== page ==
Greta Thunberg, too, has urged people around the world to take a new path after the coronavirus pandemic, which she said proved ‘our society is not sustainable’. ‘The strong global response to Covid-19 demonstrated how quickly change could happen when humanity came together and acted on the advice of scientists,’ she said. Climate organisation 350degrees.org has set out five principles for a just recovery.
‘We don’t want to bounce back to a January 2020 economy when half the country lived paycheck to paycheck; unchecked carbon pollution endangered our future; and racial inequalities made people of color so vulnerable to disease,’ say Daniel Aldana Cohen and Daniel Kammen. ‘Rather, by deploying a Green Stimulus that centers workers and communities, we can bounce forward together.’ ‘But please let’s stop describing it as a stimulus package,’ pleads George Monbiot. ‘We have stimulated consumption too much over the past century, which is why we face environmental disaster. Let us call it a survival package, whose purpose is to provide incomes, distribute wealth and avoid catastrophe, without stoking perpetual economic growth.’ In a recent webinar, Naomi Klein makes a forceful case for a global green new deal, fighting climate change and poverty and inequality together.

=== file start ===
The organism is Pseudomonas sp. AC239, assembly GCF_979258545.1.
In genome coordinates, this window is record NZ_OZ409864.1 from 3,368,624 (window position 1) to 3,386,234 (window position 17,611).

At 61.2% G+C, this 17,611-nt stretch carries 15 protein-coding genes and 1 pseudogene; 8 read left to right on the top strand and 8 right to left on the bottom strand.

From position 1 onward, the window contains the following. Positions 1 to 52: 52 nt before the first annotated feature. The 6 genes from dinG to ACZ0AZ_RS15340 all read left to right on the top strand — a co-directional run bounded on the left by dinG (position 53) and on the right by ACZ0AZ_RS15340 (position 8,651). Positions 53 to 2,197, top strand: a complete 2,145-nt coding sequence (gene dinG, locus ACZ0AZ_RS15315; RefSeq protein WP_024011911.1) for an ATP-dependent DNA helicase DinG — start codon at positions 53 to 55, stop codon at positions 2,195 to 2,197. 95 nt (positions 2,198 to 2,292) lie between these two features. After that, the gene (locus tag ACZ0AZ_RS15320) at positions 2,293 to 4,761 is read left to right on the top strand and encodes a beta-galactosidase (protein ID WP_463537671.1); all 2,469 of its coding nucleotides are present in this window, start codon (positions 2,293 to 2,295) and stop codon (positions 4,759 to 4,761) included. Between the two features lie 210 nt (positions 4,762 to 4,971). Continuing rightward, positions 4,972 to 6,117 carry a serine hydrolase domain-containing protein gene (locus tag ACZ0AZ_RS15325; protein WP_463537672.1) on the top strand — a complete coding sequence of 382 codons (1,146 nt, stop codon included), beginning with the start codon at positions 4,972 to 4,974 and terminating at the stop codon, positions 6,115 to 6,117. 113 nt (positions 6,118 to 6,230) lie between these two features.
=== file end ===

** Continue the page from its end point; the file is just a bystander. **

Post-growth economic thinking
The end of growth is painful, says Richard Heinberg. But the coronavirus pandemic has ‘seismically shifted the discussion’. Suddenly the first priority of world leaders is no longer economic growth; instead, it is public safety. He goes on to survey a range of post-growth economic policies, including universal basic income, gross national happiness, the green new deal, resilience and localism. Local Futures also argues for a degrowth perspective. The covid-19 crisis is not degrowth, but covid-19 shows that degrowth is needed, and ‘the potential for a societal transformation to a degrowth future’. Local Futures have set out eight principles for post-Covid reconstruction, including local ownership, local investment and economic diversity. In a ‘wakeup call for local resilience’, they advocate producing ‘more of our basic needs either at home or closer to home’. Thus ‘we can reduce the worst impacts of globalization and centralization … and increase the chances that humans and other life forms will survive over the long term.’